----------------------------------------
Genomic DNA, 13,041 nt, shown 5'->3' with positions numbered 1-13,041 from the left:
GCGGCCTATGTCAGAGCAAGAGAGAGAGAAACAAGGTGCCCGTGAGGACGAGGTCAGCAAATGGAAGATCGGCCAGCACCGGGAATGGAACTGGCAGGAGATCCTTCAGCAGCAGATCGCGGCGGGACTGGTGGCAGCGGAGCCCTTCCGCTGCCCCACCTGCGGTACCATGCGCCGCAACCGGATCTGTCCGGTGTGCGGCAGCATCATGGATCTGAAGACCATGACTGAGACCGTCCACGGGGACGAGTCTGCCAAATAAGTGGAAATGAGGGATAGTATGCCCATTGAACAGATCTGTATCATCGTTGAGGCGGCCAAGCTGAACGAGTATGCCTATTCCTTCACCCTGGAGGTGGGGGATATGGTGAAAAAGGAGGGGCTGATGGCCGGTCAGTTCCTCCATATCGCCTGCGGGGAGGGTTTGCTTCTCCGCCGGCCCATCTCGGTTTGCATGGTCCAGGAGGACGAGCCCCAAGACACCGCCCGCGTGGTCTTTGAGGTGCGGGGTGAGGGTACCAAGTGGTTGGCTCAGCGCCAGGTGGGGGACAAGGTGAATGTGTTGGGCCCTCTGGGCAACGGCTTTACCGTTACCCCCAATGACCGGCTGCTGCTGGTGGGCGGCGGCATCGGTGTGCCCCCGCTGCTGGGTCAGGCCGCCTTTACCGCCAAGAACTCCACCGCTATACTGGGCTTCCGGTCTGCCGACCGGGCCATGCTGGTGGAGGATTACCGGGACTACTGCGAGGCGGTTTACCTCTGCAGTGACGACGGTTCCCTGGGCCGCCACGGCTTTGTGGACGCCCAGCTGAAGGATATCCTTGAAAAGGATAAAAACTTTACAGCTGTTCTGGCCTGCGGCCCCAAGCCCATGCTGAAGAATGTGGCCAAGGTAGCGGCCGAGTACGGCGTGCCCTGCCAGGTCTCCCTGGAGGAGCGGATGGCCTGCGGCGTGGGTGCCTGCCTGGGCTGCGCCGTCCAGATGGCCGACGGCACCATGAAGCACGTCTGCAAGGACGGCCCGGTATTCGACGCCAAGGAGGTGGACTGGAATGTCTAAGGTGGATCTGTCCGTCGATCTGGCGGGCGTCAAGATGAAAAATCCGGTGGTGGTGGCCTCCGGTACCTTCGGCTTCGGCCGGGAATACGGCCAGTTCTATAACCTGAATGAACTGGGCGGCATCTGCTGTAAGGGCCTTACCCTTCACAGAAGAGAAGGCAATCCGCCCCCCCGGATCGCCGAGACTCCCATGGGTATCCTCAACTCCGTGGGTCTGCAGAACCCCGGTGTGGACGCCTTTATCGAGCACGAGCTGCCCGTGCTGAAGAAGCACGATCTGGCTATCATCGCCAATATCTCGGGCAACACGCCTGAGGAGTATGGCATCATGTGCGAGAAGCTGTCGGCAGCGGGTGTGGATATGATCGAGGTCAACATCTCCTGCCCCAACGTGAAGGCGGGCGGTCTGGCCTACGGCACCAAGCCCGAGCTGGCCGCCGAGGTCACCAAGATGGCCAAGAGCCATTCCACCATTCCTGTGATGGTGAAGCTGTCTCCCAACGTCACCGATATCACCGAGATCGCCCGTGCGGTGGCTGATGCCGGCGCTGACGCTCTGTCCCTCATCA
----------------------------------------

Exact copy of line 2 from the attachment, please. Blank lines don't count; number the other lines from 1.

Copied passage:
GCGGCCTATGTCAGAGCAAGAGAGAGAGAAACAAGGTGCCCGTGAGGACGAGGTCAGCAAATGGAAGATCGGCCAGCACCGGGAATGGAACTGGCAGGAGATCCTTCAGCAGCAGATCGCGGCGGGACTGGTGGCAGCGGAGCCCTTCCGCTGCCCCACCTGCGGTACCATGCGCCGCAACCGGATCTGTCCGGTGTGCGGCAGCATCATGGATCTGAAGACCATGACTGAGACCGTCCACGGGGACGAGTCTGCCAAATAAGTGGAAATGAGGGATAGTATGCCCATTGAACAGATCTGTATCATCGTTGAGGCGGCCAAGCTGAACGAGTATGCCTATTCCTTCACCCTGGAGGTGGGGGATATGGTGAAAAAGGAGGGGCTGATGGCCGGTCAGTTCCTCCATATCGCCTGCGGGGAGGGTTTGCTTCTCCGCCGGCCCATCTCGGTTTGCATGGTCCAGGAGGACGAGCCCCAAGACACCGCCCGCGTGGTCTTTGAGGTGCGGGGTGAGGGTACCAAGTGGTTGGCTCAGCGCCAGGTGGGGGACAAGGTGAATGTGTTGGGCCCTCTGGGCAACGGCTTTACCGTTACCCCCAATGACCGGCTGCTGCTGGTGGGCGGCGGCATCGGTGTGCCCCCGCTGCTGGGTCAGGCCGCCTTTACCGCCAAGAACTCCACCGCTATACTGGGCTTCCGGTCTGCCGACCGGGCCATGCTGGTGGAGGATTACCGGGACTACTGCGAGGCGGTTTACCTCTGCAGTGACGACGGTTCCCTGGGCCGCCACGGCTTTGTGGACGCCCAGCTGAAGGATATCCTTGAAAAGGATAAAAACTTTACAGCTGTTCTGGCCTGCGGCCCCAAGCCCATGCTGAAGAATGTGGCCAAGGTAGCGGCCGAGTACGGCGTGCCCTGCCAGGTCTCCCTGGAGGAGCGGATGGCCTGCGGCGTGGGTGCCTGCCTGGGCTGCGCCGTCCAGATGGCCGACGGCACCATGAAGCACGTCTGCAAGGACGGCCCGGTATTCGACGCCAAGGAGGTGGACTGGAATGTCTAAGGTGGATCTGTCCGTCGATCTGGCGGGCGTCAAGATGAAAAATCCGGTGGTGGTGGCCTCCGGTACCTTCGGCTTCGGCCGGGAATACGGCCAGTTCTATAACCTGAATGAACTGGGCGGCATCTGCTGTAAGGGCCTTACCCTTCACAGAAGAGAAGGCAATCCGCCCCCCCGGATCGCCGAGACTCCCATGGGTATCCTCAACTCCGTGGGTCTGCAGAACCCCGGTGTGGACGCCTTTATCGAGCACGAGCTGCCCGTGCTGAAGAAGCACGATCTGGCTATCATCGCCAATATCTCGGGCAACACGCCTGAGGAGTATGGCATCATGTGCGAGAAGCTGTCGGCAGCGGGTGTGGATATGATCGAGGTCAACATCTCCTGCCCCAACGTGAAGGCGGGCGGTCTGGCCTACGGCACCAAGCCCGAGCTGGCCGCCGAGGTCACCAAGATGGCCAAGAGCCATTCCACCATTCCTGTGATGGTGAAGCTGTCTCCCAACGTCACCGATATCACCGAGATCGCCCGTGCGGTGGCTGATGCCGGCGCTGACGCTCTGTCCCTCATCA